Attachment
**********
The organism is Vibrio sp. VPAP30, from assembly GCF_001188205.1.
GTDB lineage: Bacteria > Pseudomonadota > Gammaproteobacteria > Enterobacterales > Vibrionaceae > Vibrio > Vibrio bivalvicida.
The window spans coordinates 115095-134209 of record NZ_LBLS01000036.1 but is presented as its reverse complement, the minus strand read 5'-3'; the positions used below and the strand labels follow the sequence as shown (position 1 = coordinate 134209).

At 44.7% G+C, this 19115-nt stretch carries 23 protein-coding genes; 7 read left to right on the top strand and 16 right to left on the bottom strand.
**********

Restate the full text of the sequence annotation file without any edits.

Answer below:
The organism is Vibrio sp. VPAP30, from assembly GCF_001188205.1.
GTDB lineage: Bacteria > Pseudomonadota > Gammaproteobacteria > Enterobacterales > Vibrionaceae > Vibrio > Vibrio bivalvicida.
The window spans coordinates 115095-134209 of record NZ_LBLS01000036.1 but is presented as its reverse complement, the minus strand read 5'-3'; the positions used below and the strand labels follow the sequence as shown (position 1 = coordinate 134209).

At 44.7% G+C, this 19115-nt stretch carries 23 protein-coding genes; 7 read left to right on the top strand and 16 right to left on the bottom strand.